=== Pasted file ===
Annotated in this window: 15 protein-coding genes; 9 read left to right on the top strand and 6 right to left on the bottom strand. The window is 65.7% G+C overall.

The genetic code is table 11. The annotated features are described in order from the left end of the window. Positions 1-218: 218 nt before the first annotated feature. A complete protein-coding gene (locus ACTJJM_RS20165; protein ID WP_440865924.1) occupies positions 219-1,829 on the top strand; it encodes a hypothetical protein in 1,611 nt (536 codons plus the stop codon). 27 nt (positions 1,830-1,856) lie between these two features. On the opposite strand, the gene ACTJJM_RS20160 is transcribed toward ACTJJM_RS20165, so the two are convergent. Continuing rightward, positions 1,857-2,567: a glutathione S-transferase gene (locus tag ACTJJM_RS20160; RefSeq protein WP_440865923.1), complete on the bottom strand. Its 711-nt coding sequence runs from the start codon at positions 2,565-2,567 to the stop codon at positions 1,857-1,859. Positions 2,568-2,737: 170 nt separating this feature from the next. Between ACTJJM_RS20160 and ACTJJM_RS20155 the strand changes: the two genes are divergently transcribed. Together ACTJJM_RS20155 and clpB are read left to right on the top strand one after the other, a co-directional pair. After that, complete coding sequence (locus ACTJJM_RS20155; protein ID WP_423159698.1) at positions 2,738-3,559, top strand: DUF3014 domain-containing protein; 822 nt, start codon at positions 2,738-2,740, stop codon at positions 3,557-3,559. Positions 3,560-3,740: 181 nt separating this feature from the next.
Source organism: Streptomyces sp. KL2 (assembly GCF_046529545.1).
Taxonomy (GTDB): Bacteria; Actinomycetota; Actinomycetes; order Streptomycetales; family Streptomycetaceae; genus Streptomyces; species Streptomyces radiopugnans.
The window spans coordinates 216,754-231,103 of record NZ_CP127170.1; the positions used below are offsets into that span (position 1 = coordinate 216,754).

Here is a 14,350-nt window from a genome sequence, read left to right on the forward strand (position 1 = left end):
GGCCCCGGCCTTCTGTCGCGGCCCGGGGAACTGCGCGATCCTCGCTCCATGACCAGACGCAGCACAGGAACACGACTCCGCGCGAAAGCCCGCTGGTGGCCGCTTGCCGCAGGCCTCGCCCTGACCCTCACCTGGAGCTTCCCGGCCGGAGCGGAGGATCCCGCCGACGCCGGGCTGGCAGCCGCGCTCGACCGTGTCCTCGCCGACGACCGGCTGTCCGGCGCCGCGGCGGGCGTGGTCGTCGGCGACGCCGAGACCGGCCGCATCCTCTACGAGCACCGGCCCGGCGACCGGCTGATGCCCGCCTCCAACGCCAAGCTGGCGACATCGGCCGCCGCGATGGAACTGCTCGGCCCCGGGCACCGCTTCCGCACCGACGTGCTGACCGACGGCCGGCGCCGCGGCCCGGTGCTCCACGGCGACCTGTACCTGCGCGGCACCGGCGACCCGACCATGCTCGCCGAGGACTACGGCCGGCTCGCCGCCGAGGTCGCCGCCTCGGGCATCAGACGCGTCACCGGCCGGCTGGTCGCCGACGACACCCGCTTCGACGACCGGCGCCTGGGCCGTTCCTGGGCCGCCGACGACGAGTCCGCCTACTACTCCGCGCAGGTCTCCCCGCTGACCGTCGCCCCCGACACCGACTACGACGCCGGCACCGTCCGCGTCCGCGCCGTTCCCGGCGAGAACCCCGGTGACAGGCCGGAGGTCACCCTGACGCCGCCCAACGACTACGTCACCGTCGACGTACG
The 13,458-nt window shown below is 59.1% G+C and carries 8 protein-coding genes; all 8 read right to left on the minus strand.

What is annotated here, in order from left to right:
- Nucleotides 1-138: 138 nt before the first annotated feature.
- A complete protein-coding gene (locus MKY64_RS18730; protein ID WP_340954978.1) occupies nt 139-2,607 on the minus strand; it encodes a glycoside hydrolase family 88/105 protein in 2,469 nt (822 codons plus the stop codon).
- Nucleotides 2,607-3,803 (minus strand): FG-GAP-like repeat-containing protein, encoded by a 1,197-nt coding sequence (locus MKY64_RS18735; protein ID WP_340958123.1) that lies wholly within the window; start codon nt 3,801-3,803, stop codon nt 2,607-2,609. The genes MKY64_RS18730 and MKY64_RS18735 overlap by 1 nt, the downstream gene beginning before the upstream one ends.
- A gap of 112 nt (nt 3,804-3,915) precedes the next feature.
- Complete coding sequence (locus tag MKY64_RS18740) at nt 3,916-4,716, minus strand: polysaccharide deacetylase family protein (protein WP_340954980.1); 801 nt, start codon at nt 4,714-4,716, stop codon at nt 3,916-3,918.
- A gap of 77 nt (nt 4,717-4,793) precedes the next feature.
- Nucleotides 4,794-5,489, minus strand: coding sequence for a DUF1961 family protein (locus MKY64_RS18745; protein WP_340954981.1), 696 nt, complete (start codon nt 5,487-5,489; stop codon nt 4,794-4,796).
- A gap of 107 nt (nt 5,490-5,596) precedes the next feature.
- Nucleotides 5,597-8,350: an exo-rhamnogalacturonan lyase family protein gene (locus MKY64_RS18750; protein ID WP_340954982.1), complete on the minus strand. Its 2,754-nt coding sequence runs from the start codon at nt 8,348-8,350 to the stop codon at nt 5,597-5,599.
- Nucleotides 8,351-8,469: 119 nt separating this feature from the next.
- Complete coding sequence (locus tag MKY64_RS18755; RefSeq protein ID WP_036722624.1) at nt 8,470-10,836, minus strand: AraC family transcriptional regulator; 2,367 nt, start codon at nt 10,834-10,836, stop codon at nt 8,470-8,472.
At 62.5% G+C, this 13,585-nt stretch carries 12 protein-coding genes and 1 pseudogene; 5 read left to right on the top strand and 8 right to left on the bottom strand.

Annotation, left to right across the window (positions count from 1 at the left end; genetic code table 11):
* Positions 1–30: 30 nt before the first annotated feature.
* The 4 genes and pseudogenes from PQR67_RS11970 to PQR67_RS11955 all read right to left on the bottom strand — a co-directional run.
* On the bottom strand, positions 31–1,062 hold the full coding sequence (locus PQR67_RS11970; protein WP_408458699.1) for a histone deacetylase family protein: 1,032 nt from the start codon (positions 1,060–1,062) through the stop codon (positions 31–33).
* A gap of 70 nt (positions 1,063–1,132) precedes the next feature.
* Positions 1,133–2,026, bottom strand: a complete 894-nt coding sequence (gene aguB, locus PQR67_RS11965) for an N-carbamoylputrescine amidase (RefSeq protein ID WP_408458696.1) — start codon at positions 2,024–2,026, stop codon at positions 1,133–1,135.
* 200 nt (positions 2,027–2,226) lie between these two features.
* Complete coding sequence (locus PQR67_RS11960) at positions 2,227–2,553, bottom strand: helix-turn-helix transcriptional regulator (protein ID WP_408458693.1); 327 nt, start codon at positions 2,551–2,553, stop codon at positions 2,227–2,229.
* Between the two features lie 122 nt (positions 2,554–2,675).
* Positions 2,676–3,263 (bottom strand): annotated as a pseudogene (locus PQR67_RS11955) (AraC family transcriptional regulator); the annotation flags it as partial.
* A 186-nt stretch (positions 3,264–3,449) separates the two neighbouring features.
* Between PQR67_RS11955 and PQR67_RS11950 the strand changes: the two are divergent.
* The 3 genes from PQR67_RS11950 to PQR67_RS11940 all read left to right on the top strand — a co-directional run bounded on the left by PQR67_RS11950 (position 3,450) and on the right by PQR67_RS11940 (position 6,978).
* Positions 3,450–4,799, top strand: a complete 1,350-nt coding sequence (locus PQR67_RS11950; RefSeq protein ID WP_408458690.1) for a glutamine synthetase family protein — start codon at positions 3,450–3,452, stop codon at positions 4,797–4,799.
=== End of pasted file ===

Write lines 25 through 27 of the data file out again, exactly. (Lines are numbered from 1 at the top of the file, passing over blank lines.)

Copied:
* On the bottom strand, positions 31–1,062 hold the full coding sequence (locus PQR67_RS11970; protein WP_408458699.1) for a histone deacetylase family protein: 1,032 nt from the start codon (positions 1,060–1,062) through the stop codon (positions 31–33).
* A gap of 70 nt (positions 1,063–1,132) precedes the next feature.
* Positions 1,133–2,026, bottom strand: a complete 894-nt coding sequence (gene aguB, locus PQR67_RS11965) for an N-carbamoylputrescine amidase (RefSeq protein ID WP_408458696.1) — start codon at positions 2,024–2,026, stop codon at positions 1,133–1,135.